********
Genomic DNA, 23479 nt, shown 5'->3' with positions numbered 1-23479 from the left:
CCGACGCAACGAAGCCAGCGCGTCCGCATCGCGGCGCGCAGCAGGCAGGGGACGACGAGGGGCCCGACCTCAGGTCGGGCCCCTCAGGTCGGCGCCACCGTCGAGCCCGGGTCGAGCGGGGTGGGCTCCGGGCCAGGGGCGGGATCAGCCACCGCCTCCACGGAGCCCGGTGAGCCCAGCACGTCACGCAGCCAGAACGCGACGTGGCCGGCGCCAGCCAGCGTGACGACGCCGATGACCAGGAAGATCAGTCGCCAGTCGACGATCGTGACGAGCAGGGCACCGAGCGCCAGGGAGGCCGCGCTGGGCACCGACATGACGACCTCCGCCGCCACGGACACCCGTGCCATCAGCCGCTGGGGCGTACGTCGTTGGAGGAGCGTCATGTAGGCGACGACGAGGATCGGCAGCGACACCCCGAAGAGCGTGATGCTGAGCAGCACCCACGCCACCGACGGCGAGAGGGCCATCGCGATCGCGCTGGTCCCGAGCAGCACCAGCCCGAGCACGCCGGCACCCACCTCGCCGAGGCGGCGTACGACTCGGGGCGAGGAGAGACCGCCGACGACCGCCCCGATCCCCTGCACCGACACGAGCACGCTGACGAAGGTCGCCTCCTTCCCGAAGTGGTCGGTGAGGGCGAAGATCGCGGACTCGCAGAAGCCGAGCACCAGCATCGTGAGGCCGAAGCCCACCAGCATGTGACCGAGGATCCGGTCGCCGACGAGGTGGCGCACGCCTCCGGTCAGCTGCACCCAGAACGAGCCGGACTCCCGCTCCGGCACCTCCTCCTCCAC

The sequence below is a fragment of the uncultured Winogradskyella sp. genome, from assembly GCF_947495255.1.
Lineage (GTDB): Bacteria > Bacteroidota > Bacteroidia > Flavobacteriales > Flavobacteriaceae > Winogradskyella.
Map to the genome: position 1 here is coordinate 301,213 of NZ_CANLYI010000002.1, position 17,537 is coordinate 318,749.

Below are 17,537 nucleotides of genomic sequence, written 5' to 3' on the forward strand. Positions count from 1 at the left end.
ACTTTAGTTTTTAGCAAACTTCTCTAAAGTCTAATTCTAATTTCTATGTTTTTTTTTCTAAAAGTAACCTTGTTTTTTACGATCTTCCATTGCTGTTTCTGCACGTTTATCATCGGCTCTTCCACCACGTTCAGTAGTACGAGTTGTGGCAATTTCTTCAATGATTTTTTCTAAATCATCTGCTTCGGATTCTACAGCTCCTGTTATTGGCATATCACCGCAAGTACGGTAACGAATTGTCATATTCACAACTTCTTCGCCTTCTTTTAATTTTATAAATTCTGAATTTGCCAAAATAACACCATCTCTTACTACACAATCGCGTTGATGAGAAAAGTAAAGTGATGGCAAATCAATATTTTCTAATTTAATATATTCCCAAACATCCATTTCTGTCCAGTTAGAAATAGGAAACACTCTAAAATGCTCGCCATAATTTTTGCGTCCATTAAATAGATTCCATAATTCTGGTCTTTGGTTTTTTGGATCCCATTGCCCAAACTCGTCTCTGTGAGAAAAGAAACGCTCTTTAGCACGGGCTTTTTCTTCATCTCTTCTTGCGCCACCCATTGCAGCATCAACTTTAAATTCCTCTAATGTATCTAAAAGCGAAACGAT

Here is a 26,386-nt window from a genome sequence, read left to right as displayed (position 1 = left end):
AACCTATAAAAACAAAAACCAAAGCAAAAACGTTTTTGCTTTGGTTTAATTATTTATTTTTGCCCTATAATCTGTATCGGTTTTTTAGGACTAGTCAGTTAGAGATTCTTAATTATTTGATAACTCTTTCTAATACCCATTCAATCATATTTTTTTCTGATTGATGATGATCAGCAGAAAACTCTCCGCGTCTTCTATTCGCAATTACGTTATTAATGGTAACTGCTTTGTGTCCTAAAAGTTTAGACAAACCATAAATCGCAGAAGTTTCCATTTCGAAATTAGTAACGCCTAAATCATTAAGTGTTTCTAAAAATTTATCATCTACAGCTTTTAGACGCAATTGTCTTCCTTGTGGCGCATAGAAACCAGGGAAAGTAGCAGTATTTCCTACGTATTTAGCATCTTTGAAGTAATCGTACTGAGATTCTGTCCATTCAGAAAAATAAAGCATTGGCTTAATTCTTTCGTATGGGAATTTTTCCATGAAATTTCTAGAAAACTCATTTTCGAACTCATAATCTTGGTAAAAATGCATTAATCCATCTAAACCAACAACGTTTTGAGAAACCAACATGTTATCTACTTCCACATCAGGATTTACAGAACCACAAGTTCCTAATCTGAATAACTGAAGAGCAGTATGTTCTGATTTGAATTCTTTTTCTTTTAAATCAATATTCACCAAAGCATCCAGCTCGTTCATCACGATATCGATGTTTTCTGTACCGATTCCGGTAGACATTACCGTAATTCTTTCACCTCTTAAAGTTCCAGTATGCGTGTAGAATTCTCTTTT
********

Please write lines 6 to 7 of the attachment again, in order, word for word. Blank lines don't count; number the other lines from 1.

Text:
Below are 17,537 nucleotides of genomic sequence, written 5' to 3' on the forward strand. Positions count from 1 at the left end.
ACTTTAGTTTTTAGCAAACTTCTCTAAAGTCTAATTCTAATTTCTATGTTTTTTTTTCTAAAAGTAACCTTGTTTTTTACGATCTTCCATTGCTGTTTCTGCACGTTTATCATCGGCTCTTCCACCACGTTCAGTAGTACGAGTTGTGGCAATTTCTTCAATGATTTTTTCTAAATCATCTGCTTCGGATTCTACAGCTCCTGTTATTGGCATATCACCGCAAGTACGGTAACGAATTGTCATATTCACAACTTCTTCGCCTTCTTTTAATTTTATAAATTCTGAATTTGCCAAAATAACACCATCTCTTACTACACAATCGCGTTGATGAGAAAAGTAAAGTGATGGCAAATCAATATTTTCTAATTTAATATATTCCCAAACATCCATTTCTGTCCAGTTAGAAATAGGAAACACTCTAAAATGCTCGCCATAATTTTTGCGTCCATTAAATAGATTCCATAATTCTGGTCTTTGGTTTTTTGGATCCCATTGCCCAAACTCGTCTCTGTGAGAAAAGAAACGCTCTTTAGCACGGGCTTTTTCTTCATCTCTTCTTGCGCCACCCATTGCAGCATCAACTTTAAATTCCTCTAATGTATCTAAAAGCGAAACGAT